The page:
I was printing at school, and it was taking too long to air dry the prints. The lab tech suggested the windshield drying tip. I thought he was pulling my leg, but he suggested I dry a print just to test it out. You just have to make sure the glass is very clean.

    I was amazed at how quickly the prints dried and didn't curl up. If a windshield is out of the question. Try using a large piece of glass, such as the type used for desktops.

  9. #9

    Re: Drying HUGE fibre prints

    Quote Originally Posted by joselsgil View Post
    Some 20 odd years ago, I dried some 16x20 inch FB prints on my pick-up truck windshield. It was a hot spring day, so the windshield was very hot.

    I was printing at school, and it was taking too long to air dry the prints. The lab tech suggested the windshield drying tip. I thought he was pulling my leg, but he suggested I dry a print just to test it out. You just have to make sure the glass is very clean.

    I was amazed at how quickly the prints dried and didn't curl up. If a windshield is out of the question. Try using a large piece of glass, such as the type used for desktops.
    Thanks for everyone's thoughts. Just to clarify, these prints are up to 5x7 ft. Does anyone have any experience drying large (30x40" and above) prints by hanging them? I've seen Clyde Butcher use a similar method on his website but I'm unsure about the effect this has on the image.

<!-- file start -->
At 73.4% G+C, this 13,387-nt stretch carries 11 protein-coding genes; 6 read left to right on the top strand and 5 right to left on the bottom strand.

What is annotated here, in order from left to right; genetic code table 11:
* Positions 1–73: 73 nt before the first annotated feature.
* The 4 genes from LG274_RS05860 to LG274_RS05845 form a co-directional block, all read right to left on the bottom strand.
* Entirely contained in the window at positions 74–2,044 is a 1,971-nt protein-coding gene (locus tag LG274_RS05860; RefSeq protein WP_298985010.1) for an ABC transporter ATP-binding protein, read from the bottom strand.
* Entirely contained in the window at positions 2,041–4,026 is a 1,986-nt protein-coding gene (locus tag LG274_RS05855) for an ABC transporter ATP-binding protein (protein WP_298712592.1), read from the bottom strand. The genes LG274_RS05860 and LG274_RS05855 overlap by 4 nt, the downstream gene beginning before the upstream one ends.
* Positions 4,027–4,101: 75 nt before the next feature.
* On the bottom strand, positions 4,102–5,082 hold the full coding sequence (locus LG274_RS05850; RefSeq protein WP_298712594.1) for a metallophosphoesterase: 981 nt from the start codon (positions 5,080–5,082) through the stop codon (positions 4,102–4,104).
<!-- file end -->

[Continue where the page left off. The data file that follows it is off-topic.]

Thanks again for everyone's help regarding this.

  10. #10

    Join Date
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    Re: Drying HUGE fibre prints

    I wish I knew how big 7ft is in matric.....

    BUT I'd dry them as I always dry my fiberbased papers:

    Put them on a big flat surface (Glass is best) - image up.
    Squegee the surface water off.

    Then you use a special tape.. (And here I have the problem, that I have NO idea what that is called in english..). A tape made of paper - comes in big rolls. tape is dry until you put the glue in contact with water.
    Make this glue wet - but not soaking wet. And only the tape side!
    Then tape the image down with this tape. Make sure it is in good contact (no air pockets) with both the paper and the glass.
    Use about 1 cm (or in this case maybe more due to the size) of the photopaper to give good contact.
    Leave this to dry. Leave it horizontally which makes the drying it safer..

    This tape is looking so fragile and thin, but it is really strong and holds papers (thick ones too) in place without problems. (I have only tried up to 20x24" but suspect it will work with larger sizes too - why not..)

    I'll see if I can find a link to the tape type I am referring to.

    EDIT:
    image added.
    It comes in brown or white (I have the feeling the brown is strongest)

    This drying method is great, as it gives the surface such a nice glow. And I always keep the tape on the border after drying, as it gives strength to the paper, and you also will have a place to hold the image without damaging it...
    Attached Thumbnails Attached Thumbnails tape.jpg